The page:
Apr. 2003 to
How Much Data Is That?
Note: The information shown below uses measures associated specifically with data. For example, a kilo-anything is 1000 . . . Except that when it is a kilobyte, it is 1024, an even power of two. See my page on this topic here.
Whenever we discuss quantities of data, we tend to do it in the abstract. We speak of a kilobyte, or a megabyte or a gigabyte without really knowing what it represents.
The following table shows various quantities of bytes, in each power of ten. Usually, they are shown with multiples of 2 and 5 also. For example, 1 Kilobyte, 2 Kilobytes, 5 Kilobytes.
All the examples are approximate and are rounded. For example, a computer card has 80 columns. If 50 columns contain data on a card, then two cards will be 100 bytes. Also, a 3-1/2 inch diskette can contain 1.4 Megabytes. Showing it as 1 Megabyte reflects both (a) the diskette not typically being filled and (b) rounding. Finally, a CD-ROM can hold more than 500 Megabytes. However, it is listed at that level as "typical" and as the closest match.
Bytes (8 bits)
- 0.1 bytes: A single yes/no decision (actually 0.125 bytes, but I rounded)
- 1 byte: One character
- 2 bytes:
- 5 bytes
- 10 bytes: One word (a word of language, not a computer word)
- 20 bytes:
- 50 bytes:
- 100 bytes: Telegram; two punched computer (Hollerith) cards
- 200 bytes:
- 500 bytes:
1,024 bytes; 210;
approx. 1,000 or 10
- 1 Kilobyte: Joke; (very) short story
- 2 Kilobytes: Typewritten page
- 10 Kilobytes: Page out of an encyclopedia
- 20 Kilobytes:
- 50 Kilobytes: Image of a document page, compressed
- 100 Kilobytes: Photograph, low-resolution
- 200 Kilobytes: Two boxes (4000) punched computer (Hollerith) cards
- 500 Kilobytes: Five boxes, one case (10,000 of punched computer (Hollerith) cards
1,048,576 bytes; 220;
approx 1,000,000 or 10
- 1 Megabyte: Small novel; 3-1/2 inch diskette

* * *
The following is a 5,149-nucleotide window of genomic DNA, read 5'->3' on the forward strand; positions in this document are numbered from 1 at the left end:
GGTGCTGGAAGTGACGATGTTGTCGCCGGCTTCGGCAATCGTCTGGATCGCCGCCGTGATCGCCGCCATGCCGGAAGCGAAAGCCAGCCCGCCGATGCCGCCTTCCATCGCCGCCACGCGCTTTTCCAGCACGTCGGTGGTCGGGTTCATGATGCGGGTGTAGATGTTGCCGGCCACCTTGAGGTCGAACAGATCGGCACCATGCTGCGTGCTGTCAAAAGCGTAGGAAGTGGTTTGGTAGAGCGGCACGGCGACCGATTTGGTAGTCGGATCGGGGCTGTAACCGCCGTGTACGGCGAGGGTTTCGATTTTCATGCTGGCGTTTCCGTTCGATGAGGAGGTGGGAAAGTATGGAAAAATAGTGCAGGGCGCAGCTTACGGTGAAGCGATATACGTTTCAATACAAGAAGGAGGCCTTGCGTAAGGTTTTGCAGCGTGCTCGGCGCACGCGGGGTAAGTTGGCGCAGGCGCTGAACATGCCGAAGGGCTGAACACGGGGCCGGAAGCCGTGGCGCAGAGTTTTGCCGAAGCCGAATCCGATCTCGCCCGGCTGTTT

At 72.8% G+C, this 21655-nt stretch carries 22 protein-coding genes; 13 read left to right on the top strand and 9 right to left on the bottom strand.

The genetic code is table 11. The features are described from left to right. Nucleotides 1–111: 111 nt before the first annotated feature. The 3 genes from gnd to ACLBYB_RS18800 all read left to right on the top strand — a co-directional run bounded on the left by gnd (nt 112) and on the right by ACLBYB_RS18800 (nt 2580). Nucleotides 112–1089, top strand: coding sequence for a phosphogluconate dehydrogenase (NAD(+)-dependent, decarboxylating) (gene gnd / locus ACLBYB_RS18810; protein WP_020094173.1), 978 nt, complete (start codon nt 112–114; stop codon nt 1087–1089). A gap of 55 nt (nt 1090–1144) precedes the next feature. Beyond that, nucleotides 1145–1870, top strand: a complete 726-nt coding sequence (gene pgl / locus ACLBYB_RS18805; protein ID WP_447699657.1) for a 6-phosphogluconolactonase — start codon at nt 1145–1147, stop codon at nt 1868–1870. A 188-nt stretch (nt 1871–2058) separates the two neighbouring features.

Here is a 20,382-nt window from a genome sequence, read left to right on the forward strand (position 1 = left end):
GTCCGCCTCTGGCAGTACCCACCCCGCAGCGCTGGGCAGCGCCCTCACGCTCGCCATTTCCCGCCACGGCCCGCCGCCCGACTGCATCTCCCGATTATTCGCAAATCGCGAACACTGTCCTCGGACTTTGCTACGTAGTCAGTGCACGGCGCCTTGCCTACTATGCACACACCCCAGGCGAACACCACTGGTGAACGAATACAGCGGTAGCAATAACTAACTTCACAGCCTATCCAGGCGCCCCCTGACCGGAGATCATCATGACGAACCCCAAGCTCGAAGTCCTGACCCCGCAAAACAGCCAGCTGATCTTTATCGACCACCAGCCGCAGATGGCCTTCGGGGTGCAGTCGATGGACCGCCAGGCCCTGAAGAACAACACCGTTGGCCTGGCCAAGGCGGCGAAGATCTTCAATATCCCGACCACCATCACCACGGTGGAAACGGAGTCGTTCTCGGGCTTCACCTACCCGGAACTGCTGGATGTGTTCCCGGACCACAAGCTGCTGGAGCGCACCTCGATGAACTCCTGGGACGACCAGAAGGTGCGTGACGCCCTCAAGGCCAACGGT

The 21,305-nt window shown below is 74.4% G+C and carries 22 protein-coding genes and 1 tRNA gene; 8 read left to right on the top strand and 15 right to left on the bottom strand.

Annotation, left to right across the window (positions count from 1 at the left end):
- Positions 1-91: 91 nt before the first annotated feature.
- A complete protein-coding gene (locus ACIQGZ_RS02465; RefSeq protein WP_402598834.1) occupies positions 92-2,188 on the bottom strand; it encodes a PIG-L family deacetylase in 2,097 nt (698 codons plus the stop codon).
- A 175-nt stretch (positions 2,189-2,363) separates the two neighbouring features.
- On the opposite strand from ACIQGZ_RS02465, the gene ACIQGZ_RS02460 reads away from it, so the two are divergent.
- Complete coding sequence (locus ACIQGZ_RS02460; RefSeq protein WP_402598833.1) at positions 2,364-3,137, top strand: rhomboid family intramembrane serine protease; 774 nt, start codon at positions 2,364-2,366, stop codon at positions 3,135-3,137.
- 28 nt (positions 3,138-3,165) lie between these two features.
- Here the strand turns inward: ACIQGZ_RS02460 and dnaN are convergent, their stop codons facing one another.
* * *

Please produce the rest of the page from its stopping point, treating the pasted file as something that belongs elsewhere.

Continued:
- 2 Megabytes: Photograph, high resolution
- 5 Megabytes: Complete works of Shakespeare; 30 seconds of broadcast-quality video
- 10 Megabytes: Minute of high-fidelity sound; digital chest X-ray; Box of 3-1/2 inch diskettes
- 20 Megabytes: Two boxes of 3-1/2 inch diskettes
- 50 Megabytes: Digital mammogram
- 100 Megabytes: Yard of books on a shelf; two encyclopedia volumes
- 200 Megabytes: Reel of 9-track tape; IBM 3480 cartridge tape
- 500 Megabytes: CD-ROM
1,073,741,824 bytes; 230;
approx 1,000,000,000 or 10
- 1 Gigabyte: Paper in the bed of a pickup; symphony in high-fidelity sound; broadcast quality movie
- 2 Gigabytes: 20 yards of books on a shelf
- 5 Gigabytes: 8mm exabyte tale
- 10 Gigabytes:
- 20 Gigabytes: Audio collection of the works of Beethoven; five exabyte tapes; VHS tape used to store digital data
- 50 Gigabytes: Library floor of books on shelves
- 100 Gigabytes: Library floor of academic journals on shelves; large ID-1 digital tape
- 200 Gigabytes: 50 exabyte tapes
1,099,511,627,776 or 240;
approx. 1,000,000,000,000 or 10
- 1 Terabyte: Automated tape robot; all the X-ray films in a large technological hospital; 50,000 trees made into paper and printed; daily rate of eOS (earth Orbiting System) data (1998)
- 2 Terabytes: Academic research library
- 10 Terabytes: Printed collection of the U. S. Library of Congress
- 50 Terabytes: Contents of a large mass storage system
1,125,899,906,842,624 bytes or 250
approx. 1,000,000,000,000,000 or 10
- 1 Petabyte: 3 years of eOS data (2001)
- 2 Petabytes: All U. S. academic research libraries
- 20 Petabytes: 1995 production of hard-disk drives
- 200 Petabytes: All printed material; 1995 production of digital magnetic tape
1,152,921,504,606,846,976 bytes or 260
approx. 1,000,000,000,000,000,000 or 10
- 5 Exabytes: All words ever spoken by human beings.
1,180,591,620,717,411,303,424 bytes or 270
approx. 1,000,000,000,000,000,000,000 or 10
1,208,925,819,614,629,174,706,176 bytes or 280
approx. 1,000,000,000,000,000,000,000,000 or 10
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